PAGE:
Investors wary of the banks – and sell bank shares. Source: AP
HB FRANKFURT. The stock market usually has a good sense of when something is rotten . Just as in the case of the stress tests for European banks. Doubts grow on the results – and bank shares today after giving clear. The French banks are among the biggest losers. Société Générale, Credit Agricole and BNP Pairbas lose about three percent. The British banks Royal Bank of Scotland and Barclays fall by two to three percent. In Dax give the papers to the Deutsche Bank and Commerzbank about two percent after .
After analysis of the "Wall Street Journal " stress tests for the European banking risks from government bond positions in fact have reflected adequately. The European Union had carried out in 91 credit stress tests, the 84 banks had passed.
Financial institutions in Europe to hold more than 134 billion euros in government bonds from Greece, Portugal and Spain , as shown in calculations by Bloomberg. Particularly skeptical investors assess the Greek bonds. Even after the EU and the International Monetary Fund in May agreed rescue plan , investors continue to demand high spreads in Greece bonds. On Friday , the yield on ten-year Greek Staataanleihen was 11.28 percent , compared with 2.34 percent on comparable German government bonds.
A major default could trigger collapses in Greek banks with large positions in government bonds in their portfolios , warns analyst Konrad Becker of Merck Finck & Co in Munich. "A failure in one EU country would let fly the confidence in the banks, " he explained. " If investors are not willing to invest in banks, many banks will go within months , not years of bankruptcy. "
Stress testing only government bonds were considered, which are held by the banks for sale. Papers, which were as reserves in the banks’ balance sheets remained on the sidelines. Government bonds in its reserves , the banks must write off only when there are strong doubts about the ability of the country to repay the loan or the payment of interest. According to a survey by Morgan Stanley European banks hold about 90 percent of their Greek Aleihen in their balance sheets.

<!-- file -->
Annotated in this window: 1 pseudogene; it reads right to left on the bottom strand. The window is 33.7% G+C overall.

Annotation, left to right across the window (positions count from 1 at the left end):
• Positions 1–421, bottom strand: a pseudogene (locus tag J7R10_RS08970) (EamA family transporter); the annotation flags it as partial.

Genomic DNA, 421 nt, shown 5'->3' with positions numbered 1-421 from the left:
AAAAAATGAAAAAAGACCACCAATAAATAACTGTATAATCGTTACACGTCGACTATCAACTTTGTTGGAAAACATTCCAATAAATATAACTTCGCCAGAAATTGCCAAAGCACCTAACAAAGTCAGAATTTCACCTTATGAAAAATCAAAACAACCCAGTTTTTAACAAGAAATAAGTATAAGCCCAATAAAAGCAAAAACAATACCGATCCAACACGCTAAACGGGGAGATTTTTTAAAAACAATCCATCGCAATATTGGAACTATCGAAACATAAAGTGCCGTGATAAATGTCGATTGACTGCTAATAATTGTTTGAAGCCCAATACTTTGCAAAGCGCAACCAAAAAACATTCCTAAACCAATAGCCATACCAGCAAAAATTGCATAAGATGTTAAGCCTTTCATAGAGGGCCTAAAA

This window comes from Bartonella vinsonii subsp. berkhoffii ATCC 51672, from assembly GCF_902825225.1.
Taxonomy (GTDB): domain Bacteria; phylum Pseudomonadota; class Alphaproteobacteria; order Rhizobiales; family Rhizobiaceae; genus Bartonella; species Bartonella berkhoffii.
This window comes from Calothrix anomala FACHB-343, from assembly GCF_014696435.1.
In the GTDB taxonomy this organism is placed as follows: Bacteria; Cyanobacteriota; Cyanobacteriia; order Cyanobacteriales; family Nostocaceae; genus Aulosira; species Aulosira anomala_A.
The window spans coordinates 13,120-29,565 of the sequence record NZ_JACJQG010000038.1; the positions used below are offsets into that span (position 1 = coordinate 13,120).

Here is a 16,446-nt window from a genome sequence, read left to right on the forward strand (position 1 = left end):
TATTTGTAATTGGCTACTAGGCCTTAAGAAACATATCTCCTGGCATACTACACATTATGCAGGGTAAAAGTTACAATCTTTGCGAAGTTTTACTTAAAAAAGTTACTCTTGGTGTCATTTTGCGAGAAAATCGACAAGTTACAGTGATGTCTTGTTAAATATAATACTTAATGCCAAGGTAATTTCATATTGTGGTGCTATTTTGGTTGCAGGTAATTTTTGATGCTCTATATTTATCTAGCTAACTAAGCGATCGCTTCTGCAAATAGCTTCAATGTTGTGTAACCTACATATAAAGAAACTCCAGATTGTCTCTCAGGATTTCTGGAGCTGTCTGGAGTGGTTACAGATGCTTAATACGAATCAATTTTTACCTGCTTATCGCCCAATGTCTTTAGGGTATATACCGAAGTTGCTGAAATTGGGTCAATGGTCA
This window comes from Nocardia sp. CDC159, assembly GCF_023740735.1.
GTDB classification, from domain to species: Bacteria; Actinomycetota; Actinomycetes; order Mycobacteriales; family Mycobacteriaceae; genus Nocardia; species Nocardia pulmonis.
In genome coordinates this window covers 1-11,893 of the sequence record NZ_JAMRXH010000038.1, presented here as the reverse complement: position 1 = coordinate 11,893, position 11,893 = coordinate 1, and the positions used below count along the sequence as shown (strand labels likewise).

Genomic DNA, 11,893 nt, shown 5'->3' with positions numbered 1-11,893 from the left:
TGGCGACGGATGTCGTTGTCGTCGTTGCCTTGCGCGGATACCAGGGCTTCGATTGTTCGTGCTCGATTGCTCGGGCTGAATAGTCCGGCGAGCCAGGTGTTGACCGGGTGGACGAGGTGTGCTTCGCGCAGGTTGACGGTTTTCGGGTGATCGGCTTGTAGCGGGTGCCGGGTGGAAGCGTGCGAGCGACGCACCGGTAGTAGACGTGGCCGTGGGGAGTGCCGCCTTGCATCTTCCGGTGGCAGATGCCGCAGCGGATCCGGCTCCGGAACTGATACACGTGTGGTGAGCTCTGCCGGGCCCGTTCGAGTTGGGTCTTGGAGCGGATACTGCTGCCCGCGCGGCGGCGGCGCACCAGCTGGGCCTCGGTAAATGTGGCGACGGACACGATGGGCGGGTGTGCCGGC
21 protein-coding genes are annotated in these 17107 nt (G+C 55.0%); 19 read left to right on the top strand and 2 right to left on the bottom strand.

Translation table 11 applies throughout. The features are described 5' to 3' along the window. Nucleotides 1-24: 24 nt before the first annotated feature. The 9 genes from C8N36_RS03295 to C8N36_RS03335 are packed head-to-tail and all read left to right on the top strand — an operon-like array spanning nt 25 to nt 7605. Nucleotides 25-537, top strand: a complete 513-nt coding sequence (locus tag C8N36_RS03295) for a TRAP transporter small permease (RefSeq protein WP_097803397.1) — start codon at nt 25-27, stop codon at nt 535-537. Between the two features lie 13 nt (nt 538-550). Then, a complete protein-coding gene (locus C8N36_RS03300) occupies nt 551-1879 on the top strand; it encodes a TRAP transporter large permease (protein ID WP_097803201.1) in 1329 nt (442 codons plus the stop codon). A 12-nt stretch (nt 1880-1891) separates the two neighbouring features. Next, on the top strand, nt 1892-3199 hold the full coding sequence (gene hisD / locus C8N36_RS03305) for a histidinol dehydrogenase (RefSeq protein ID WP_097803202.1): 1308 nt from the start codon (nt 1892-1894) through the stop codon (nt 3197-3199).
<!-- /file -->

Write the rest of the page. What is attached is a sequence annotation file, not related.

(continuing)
The stress tests have not been strict enough , said Julian Chillingworth, a fund manager at Rathbone Brothers in London. "Many investors are not convinced that the Greeks are on the mountain. " And if the Greeks have not yet left the crisis behind them, the same goes for the banks to keep the Greek bonds.
For the banks, suggests the skepticism of investors also reflected in higher yield premiums for bank loans. Several European banks have higher funding costs than its competitors in the U.S.. So the return on five -to ten-year bonds of the French BNP Paribas to 3.83 percentage points above the yield on government bonds. For papers Citigroup is the appropriate charge at 2.75 percentage points, in JP Morgan There are 1.92 percentage points. Both banks are headquartered in New York.
But even from other sources threaten the banks new obstacles. You have to adapt to much more stringent capital rules. The committee responsible for a " Basel III " known rules , represented by supervisors from 27 countries came together on Tuesday in Basel final deliberations on the first , however, were not disclosed.
According to consistent media reports , credit institutions should in future hold at least a core capital ratio of six percent for possible losses. In addition , a buffer is three percent for crises – and, if supervisors require it – nor a counter-cyclical capital cushion of three percent also . To date, the minimum rate was four percent. Background for the aggravation is the global financial crisis that had brought many banks into existential difficulties.
Especially in Germany criticized the new regulations will be loud. Banking associations fear stress in the billions. One consequence is that financial institutions could provide less money for long term loans as of mid-sized companies.